Emotion-focused therapy (EFT) is a therapeutic treatment based on the idea that emotions are a key to who people are and a guide for individual choice and decision-making. This type of therapy assumes that when people lack awareness of their emotions or avoid unpleasant emotions, they are unable to use the important information provided by these emotions.
Therapists qualified in EFT can often be of assistance to clients by helping them learn how to gain a greater awareness of their emotions, become better at using information provided by productive emotions, and cope with and decrease any negative effects of non-productive emotions.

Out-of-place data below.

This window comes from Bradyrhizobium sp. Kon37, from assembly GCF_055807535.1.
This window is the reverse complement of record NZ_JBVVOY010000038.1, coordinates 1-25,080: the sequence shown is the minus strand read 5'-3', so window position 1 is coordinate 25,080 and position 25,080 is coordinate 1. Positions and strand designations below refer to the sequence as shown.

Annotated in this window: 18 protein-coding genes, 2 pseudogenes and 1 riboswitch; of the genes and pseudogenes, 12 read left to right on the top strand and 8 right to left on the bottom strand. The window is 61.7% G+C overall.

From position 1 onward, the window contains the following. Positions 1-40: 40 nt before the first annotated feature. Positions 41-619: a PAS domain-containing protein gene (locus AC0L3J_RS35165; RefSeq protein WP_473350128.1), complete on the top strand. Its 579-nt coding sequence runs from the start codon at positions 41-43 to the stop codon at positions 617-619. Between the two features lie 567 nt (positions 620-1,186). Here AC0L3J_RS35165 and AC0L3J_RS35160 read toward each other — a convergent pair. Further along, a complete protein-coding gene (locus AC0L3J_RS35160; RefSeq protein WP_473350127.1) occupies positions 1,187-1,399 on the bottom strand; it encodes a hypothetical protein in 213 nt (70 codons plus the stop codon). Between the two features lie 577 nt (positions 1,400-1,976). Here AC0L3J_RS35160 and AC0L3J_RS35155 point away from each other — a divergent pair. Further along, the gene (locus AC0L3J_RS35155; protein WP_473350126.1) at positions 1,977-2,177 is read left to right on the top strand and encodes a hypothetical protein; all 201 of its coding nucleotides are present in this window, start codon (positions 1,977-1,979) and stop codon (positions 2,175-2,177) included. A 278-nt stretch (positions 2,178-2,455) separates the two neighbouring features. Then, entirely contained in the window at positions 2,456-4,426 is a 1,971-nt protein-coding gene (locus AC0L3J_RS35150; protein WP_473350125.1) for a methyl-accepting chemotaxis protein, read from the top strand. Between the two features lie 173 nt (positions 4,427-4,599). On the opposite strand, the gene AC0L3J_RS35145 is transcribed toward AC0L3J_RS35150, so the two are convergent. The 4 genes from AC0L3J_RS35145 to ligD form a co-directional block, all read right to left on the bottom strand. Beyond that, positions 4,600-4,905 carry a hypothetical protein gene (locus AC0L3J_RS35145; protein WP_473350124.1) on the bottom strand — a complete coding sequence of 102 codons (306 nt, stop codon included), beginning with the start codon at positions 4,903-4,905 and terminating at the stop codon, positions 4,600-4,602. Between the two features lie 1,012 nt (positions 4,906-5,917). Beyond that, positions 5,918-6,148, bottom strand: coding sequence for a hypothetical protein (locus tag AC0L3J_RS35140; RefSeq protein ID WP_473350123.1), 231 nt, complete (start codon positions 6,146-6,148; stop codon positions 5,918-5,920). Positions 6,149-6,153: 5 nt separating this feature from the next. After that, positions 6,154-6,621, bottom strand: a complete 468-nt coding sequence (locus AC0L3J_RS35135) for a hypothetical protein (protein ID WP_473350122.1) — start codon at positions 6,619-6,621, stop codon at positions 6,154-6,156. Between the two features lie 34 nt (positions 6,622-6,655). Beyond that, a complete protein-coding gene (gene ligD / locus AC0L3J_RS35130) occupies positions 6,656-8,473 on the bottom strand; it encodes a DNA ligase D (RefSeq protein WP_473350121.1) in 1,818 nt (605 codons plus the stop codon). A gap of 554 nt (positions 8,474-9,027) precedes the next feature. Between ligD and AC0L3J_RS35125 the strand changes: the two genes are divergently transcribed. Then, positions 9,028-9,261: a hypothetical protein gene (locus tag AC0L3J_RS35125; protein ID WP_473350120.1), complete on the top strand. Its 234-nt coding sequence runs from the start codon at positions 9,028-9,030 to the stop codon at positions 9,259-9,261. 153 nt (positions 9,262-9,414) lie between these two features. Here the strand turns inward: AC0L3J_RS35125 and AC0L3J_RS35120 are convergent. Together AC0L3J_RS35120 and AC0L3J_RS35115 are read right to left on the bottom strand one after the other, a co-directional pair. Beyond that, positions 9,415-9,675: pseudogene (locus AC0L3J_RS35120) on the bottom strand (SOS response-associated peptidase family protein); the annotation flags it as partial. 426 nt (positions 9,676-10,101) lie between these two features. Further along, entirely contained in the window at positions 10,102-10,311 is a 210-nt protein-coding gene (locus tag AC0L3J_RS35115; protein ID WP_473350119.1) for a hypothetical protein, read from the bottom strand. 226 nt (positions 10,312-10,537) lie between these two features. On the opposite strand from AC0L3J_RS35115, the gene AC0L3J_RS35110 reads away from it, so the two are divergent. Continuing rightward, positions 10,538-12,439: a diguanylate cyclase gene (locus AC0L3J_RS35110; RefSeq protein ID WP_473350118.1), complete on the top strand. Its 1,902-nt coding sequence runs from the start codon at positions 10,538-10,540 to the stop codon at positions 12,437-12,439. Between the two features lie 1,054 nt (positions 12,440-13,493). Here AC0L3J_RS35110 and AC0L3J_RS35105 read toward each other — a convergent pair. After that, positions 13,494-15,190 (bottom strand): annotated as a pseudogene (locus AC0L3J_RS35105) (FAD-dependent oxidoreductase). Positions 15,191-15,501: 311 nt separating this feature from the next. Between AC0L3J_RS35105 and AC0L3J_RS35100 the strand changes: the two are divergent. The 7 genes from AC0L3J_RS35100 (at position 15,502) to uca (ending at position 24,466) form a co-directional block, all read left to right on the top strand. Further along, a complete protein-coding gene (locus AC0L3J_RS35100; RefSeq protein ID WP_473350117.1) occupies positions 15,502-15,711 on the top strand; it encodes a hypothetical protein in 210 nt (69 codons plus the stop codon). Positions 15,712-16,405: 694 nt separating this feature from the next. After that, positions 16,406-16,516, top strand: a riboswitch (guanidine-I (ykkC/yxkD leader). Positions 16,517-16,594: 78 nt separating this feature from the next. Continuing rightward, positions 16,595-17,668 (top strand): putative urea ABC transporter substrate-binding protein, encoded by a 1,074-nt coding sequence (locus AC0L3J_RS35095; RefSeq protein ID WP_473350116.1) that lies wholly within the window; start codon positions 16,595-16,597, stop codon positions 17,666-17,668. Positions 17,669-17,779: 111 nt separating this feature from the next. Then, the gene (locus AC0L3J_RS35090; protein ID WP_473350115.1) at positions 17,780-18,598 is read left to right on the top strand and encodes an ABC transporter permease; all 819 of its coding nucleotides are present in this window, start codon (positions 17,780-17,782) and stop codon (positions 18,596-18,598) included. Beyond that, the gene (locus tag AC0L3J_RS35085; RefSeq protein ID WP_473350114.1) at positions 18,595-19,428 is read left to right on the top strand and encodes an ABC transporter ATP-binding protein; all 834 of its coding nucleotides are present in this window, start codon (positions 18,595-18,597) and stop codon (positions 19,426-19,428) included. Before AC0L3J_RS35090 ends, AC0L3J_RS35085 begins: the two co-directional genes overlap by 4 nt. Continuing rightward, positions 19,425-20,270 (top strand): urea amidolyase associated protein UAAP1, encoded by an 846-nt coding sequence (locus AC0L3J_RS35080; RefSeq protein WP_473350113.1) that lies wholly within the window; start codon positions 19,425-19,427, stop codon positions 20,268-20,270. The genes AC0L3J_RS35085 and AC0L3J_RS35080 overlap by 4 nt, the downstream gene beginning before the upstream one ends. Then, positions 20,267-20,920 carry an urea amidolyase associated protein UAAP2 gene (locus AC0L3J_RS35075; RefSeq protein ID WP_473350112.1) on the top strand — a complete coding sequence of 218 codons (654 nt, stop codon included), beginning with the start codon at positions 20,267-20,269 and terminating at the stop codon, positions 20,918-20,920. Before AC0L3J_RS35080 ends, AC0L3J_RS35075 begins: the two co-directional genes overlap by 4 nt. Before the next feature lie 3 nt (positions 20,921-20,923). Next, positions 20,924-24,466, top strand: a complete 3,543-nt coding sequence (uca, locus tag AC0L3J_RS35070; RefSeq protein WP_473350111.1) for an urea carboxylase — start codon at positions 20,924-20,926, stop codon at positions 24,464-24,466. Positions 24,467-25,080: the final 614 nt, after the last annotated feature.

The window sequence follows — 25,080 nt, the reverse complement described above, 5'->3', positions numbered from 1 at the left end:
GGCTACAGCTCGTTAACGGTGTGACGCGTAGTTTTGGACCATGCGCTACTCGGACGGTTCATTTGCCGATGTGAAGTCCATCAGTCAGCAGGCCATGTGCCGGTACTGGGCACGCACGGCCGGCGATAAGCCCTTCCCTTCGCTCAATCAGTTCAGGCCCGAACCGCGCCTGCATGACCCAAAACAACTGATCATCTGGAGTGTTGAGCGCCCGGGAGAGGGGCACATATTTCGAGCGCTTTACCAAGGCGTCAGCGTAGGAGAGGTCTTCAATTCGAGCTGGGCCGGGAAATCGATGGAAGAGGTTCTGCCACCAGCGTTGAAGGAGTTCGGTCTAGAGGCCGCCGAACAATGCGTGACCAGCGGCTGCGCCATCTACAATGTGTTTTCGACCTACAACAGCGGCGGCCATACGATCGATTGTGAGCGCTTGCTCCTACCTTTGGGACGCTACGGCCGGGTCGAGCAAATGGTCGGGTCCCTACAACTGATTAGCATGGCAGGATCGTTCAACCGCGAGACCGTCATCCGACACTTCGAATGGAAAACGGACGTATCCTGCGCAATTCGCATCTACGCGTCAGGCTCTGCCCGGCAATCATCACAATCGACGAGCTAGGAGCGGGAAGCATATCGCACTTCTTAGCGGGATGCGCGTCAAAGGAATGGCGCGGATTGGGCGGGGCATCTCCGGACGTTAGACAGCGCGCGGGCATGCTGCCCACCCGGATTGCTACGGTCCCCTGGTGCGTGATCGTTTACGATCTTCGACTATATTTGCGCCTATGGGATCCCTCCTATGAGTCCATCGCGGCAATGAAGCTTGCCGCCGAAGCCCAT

In EFT, the therapist and the client collaborate in an active process, where both are viewed as equal contributors. The person seeking treatment is seen as the person most capable of interpreting their own emotional experiences.
EFT theory is based on the study of the human emotional experience. The Scientific study of human emotions provides information about how emotions are produced, their importance to human functioning, and how they are related to thought and behavior.
The core concept of EFT is emotional schemas. These emotion schemas are models that show the ways in which emotion can be experienced physically, can influence thinking and can guide future action. EFT works by helping individuals both accept and change their personal emotion schemas.